The Roos building should begin to come down at the end of the week, according to Larry Piekarz, executive director of the park district. Midwest Wrecking Company of Chicago, the company which performed the 1982 demolition of the Chicago Coliseum, will be doing the first stage of Roos work for around $84,000.
The village issued an emergency order to begin demolition after a portion of the roof collapsed during storms June 27.
Proximity to the railroad line running north of the building will cost the Park District $17,000 Piekarz told the park board at its July 18 meeting. The park district must acquire special demolition insurance from the railroad to remove the building up to the fourth window bay, Piekarz said. Along with that, a railroad flag man must be hired– but only for a maximum of six hours a day — to make sure no rail traffic travels down the unused east-west railroad spur, which is owned by Canadian National. These tracks west of Ferrara Candy Company have not been used for years, but east of the Circle Avenue bridge the tracks are occasionally used to deliver sugar and other supplies to the candy maker.
Once the building has been demolished to a specific distance from the tracks, the railroad will no longer be involved in the demolition.
When the board meets Aug. 1, it will vote on bids to tear down the rest of the building. Midwest may bid on that job as well, Piekarz said. Demolition of the rest of the building may start as soon as Aug. 2.
As well as tearing down the structure, asbestos and lead abatement must be done in small spots around the building, specifically where there is lead flashing and in a 15-foot x 15-foot spot where asbestos was discovered. For that job, the park district must hire an abatement engineer who’s certified by the IEPA, Piekarz told the board.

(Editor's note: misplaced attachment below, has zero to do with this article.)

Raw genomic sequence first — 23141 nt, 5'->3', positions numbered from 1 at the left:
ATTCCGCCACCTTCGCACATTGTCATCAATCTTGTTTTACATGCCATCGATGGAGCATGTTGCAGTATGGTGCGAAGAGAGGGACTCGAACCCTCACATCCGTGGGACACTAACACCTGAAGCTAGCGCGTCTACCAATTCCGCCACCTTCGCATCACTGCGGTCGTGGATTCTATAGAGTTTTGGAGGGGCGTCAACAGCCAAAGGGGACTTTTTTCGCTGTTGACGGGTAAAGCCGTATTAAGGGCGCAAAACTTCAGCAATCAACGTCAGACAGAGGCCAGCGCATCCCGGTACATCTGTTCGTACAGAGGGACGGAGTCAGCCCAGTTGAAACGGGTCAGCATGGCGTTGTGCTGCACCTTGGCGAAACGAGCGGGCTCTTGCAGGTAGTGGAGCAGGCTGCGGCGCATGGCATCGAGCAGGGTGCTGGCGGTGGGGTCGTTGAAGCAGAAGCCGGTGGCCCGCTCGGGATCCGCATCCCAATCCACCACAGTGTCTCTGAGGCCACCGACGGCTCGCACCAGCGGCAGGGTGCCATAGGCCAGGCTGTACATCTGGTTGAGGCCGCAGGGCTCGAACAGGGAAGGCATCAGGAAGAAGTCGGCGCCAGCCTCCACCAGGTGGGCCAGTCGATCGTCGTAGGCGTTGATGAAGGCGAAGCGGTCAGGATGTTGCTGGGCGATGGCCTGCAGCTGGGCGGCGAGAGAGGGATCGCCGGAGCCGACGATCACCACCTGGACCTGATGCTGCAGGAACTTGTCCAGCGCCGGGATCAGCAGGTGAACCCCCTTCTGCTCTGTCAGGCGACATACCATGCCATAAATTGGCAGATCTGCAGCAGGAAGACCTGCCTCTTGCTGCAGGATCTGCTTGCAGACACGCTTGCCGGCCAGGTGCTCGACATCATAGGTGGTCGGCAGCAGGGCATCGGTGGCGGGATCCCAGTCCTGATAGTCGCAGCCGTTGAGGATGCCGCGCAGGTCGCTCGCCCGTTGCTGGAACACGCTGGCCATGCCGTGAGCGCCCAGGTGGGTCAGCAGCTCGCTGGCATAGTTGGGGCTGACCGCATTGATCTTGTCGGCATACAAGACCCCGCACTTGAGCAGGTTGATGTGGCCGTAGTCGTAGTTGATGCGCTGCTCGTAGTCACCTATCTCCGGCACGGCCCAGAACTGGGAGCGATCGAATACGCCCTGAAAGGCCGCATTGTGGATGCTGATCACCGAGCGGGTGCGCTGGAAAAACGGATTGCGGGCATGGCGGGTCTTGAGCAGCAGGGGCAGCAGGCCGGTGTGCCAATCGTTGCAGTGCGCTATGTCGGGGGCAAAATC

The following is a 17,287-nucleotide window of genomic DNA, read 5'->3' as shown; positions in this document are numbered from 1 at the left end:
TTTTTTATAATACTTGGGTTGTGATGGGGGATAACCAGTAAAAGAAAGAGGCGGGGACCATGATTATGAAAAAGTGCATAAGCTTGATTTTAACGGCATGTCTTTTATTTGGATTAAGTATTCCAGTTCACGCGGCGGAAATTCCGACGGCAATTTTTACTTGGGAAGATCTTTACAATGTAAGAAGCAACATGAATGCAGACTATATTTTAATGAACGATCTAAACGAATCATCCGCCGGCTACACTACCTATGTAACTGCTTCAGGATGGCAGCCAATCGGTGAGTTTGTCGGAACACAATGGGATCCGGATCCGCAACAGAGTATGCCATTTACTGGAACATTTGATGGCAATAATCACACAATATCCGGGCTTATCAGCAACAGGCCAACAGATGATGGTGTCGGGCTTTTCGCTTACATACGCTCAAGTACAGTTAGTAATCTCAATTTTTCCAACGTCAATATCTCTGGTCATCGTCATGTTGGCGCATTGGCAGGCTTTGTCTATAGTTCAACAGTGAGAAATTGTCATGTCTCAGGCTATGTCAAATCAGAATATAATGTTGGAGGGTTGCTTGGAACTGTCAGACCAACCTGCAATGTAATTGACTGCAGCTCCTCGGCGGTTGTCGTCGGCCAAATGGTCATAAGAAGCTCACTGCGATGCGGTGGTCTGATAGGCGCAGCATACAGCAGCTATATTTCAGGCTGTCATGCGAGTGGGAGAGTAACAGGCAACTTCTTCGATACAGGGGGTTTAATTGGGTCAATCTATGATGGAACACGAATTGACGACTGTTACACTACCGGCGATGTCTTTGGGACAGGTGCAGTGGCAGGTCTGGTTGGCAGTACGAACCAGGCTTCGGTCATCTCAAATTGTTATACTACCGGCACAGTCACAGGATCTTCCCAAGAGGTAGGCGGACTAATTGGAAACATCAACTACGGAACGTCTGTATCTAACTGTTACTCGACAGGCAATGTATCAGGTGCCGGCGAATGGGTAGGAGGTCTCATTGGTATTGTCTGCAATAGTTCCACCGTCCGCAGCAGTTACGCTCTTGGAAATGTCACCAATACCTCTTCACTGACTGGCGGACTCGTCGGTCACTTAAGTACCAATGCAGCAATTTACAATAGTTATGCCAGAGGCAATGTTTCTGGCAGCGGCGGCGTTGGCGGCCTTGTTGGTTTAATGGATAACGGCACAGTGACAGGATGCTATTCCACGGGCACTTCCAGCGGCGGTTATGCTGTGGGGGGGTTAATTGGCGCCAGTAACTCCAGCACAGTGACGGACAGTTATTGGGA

Piekarz said demolition traffic will not close down any thoroughfares in Forest Park, except the frontage road that runs beneath the Circle Avenue bridge.
Cellular telephone antennas have been removed from the 10-story Roos tower. All power to the building was turned off this week.
Sprint will move its antennas to a tower at the U-Haul property at Harrison Street and Harlem Avenue, Piekarz added.
Playground construction delayed
A drainage pipe has thrown the playground construction off schedule, Piekarz told the park board July 18. According to Piekarz, a pipe needed to be hooked up to the existing line and that required special permitting from the Metropolitan Water Reclamation District.
But when the park district submitted a change order to Kee Construction, the cost for the new pipe was estimated at $84,000.
“I didn’t want to pay $80,000 for a pipe,” Piekarz told the board. An independent engineering firm estimated the pipe project should be around $44,000, Piekarz said.
He told the board the park district would be bidding out the pipe replacement and hookup as a separate job, and that the Kee Construction company could be the low bidder. Kee initially agreed to construct the entire playground for $277,748.
Kee Construction, LLC, Owner Greta J. Keranen said the project could not continue until the drainage issue had been resolved. Keranan said the new pipe was longer than initially bid and that there was additional work on catch basins.
“The playground has to be filled in and graded, and that can’t happen until the pipe and the drainage are complete,” Keranen said.
New parks rec supervisor/assistant director sought
Piekarz told the park board he was seeking a new recreation supervisor with the departure of Stacy Lafortune. Piekarz said he wanted to expand the job description to include duties of assistant director as well, as a way to create a succession plan for the director. The new post will be advertised this week.